The effort to lobotomise Huawei looks ill thought out and will have generated intense lobbying by the most adversely impacted US suppliers – there will likely be some nuance in the implementation. However, the endgame is now clear and US tech companies will have to mitigate ongoing compliance risks by reducing exposure to Chinese SOEs. We’ve seen a few companies like Go-Pro begin relocation (to Mexico in this case), but this will now accelerate while China will race to become a ‘full stack’ technology power by mastering semiconductor fabrication and an indigenous mobile operating system.

In the case of both Iran and Huawei, the US has unilaterally exercised its global power over international bank payments systems and key technologies like the Android OS to exercise brute force geopolitical leverage – the lesson drawn by many in Europe and Asia is that alternative architectures are now needed. Ultimately, China which remains the only country apart from the US to understand the critical value of ‘platform’ software and is catching up rapidly in AI and quantum computing research, will become an even more formidable competitor to the US tech giants. The Xi 2025 plan, whose ambitions triggered panic in Washington from the Pentagon to Congress, will now be implemented sooner, by any and all means possible.

 

‘Peak Smartphone’ Slams Tech Hardware

‘…we are reaching ‘peak smartphone’ and the upgrade cycle is lengthening as new features prove less than compelling – the mobile app landscape has certainly become stagnant. Heavy discounting of the Samsung S8 ($150 plus) is apparent already in the US and the recent profit warning by the UK’s largest phone retailer highlighted a consumer behavioural shift. While the hype cycle will intensify ahead of this month’s launch of a premium advanced OLED screen model with facial recognition security, if the queues outside Apple shops for the new iPhones prove surprisingly short (or short lived), watch out below.’ Weekly Insight, September 6th, 2017

‘The ‘Peak Smartphone’ theme justified an underweight stance back in Q4 across the most heavily exposure Asian supply chain stocks, with DDR4 DRAM prices down about 20% from its January peak and NAND flash down a third. Many DRAM bulls put premature faith in AI and AVs as incremental demand drivers, certainly valid medium term, but not on a scale to offset smartphone/PV weakness this year while for chip makers the end of the crypto mining frenzy is starting to impact. TSMC said this week that sales will rise by only a ‘high single-digit’ percentage in USD terms, down from a previous (reduced) projection of 10%.’ Weekly Insight, July 20th 2018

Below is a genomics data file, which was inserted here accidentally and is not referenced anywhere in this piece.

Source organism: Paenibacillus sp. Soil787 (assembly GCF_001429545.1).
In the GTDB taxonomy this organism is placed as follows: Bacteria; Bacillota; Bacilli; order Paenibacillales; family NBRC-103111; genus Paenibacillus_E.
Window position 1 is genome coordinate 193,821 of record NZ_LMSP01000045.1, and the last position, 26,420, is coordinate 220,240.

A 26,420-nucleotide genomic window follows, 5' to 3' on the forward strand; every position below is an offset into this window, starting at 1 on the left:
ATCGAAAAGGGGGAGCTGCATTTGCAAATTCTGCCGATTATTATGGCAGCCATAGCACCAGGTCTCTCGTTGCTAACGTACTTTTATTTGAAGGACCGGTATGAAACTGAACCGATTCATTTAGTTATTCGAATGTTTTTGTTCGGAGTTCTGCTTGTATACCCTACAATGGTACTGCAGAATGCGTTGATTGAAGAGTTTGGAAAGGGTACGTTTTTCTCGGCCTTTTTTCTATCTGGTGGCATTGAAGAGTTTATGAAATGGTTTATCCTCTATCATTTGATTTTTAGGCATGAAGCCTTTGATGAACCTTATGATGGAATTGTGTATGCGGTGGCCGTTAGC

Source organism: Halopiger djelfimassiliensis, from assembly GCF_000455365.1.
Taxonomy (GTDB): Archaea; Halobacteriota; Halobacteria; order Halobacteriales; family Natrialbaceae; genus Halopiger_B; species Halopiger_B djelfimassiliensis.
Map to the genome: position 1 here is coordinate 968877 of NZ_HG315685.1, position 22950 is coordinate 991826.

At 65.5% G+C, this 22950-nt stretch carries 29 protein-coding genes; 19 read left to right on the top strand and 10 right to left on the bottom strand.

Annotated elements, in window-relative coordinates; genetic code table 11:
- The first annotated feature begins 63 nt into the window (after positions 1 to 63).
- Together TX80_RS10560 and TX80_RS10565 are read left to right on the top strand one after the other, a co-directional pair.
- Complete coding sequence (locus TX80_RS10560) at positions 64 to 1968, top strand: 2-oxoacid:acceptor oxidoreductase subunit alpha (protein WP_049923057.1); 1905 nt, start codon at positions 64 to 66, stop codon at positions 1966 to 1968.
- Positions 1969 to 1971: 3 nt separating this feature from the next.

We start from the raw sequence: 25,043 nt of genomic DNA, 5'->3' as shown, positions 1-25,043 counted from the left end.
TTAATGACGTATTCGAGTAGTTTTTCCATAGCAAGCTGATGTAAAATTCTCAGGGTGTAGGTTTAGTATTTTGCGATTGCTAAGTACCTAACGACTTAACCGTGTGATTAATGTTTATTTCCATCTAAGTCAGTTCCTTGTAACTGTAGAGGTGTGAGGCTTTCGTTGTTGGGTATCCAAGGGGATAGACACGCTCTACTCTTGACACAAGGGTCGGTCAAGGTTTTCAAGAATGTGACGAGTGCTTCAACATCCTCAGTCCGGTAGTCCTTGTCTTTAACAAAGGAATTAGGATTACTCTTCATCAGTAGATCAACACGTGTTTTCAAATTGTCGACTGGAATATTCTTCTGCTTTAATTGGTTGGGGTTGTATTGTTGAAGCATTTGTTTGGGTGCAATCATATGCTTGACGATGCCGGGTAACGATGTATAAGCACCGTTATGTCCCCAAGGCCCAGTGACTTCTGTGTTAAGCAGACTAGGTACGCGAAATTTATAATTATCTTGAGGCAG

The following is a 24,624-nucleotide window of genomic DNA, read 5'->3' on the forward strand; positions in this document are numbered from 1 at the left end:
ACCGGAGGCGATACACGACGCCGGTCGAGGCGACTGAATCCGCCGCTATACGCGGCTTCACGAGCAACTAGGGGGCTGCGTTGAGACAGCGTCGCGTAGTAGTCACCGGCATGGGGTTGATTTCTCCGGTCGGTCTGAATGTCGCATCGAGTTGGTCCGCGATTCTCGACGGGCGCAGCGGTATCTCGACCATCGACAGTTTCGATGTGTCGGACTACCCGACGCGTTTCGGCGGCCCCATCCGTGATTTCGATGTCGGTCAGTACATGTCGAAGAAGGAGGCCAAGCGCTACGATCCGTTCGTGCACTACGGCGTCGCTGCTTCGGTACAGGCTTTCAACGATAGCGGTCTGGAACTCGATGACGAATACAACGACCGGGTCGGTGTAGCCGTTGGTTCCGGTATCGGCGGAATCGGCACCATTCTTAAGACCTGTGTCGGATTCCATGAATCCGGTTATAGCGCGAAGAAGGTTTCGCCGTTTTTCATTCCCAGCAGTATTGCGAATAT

The smartphone saturation risk we covered over a year ago has gone mainstream and rippled through the global hardware supply chain, with NAND flash prices crashing this year, DRAM also now peaking while production volumes for premium new phone models have disappointed across the sector. It’s hard to believe that most tech analysts missed this pretty obvious inflection point, when even the IMF noticed the industry had topped out as an Asian growth driver (smartphone shipments were about a sixth of global trade growth last year), but mindless extrapolation of the prevailing trend remains the default setting of bottom up analysts.

Smartphones have seen little innovation beyond camera quality and biometric security since 2016; the lack of compelling new hardware features (or new apps requiring them), and the growing ‘digital detox’ trend as awareness of the adverse productivity impact of notification addiction rises have both dragged on demand growth. Tighter network upgrade policies as well as limited ‘must have’ innovation have seen US and European consumers replacing phones every 2.5 plus years, a rise of 7-8 months since early 2016.

As we highlighted a year ago, the refurbished market has seen explosive growth and was the fastest growth segment last year, reaching over 140m units and is still growing at a mid-late teens pace. Three-year old ‘as new’ iPhones and Samsungs have been flooding emerging markets at typically a third of the price but nearly all the functionality of new. The weak outlook was confirmed by several Apple suppliers this week including Lumentum, Japan Display and UK chipmaker IQE this week – Apple as a ’luxury’ tech brand has finally succumbed to wider sector dynamics, although higher ASPs and the shift to services mean that the component supply chain takes a bigger hit.

Until 5G rolls out at scale from 2020 (and compelling new use cases beyond watching Netflix on the move have yet to appear), it’s hard to see the wireless sector regaining much impetus. While Samsung and Huawei plan foldable screen launches next year, initial volumes are likely to be modest at a price point above $1,000. Valuations now certainly look far more reasonable and expectations more realistic, but the downgrade cycle looks set to run into Q1 19. Our view remains to focus exposure  on stocks with high exposure to the nascent autonomous vehicle/automation sensor and emerging consumer segments such as smart speakers.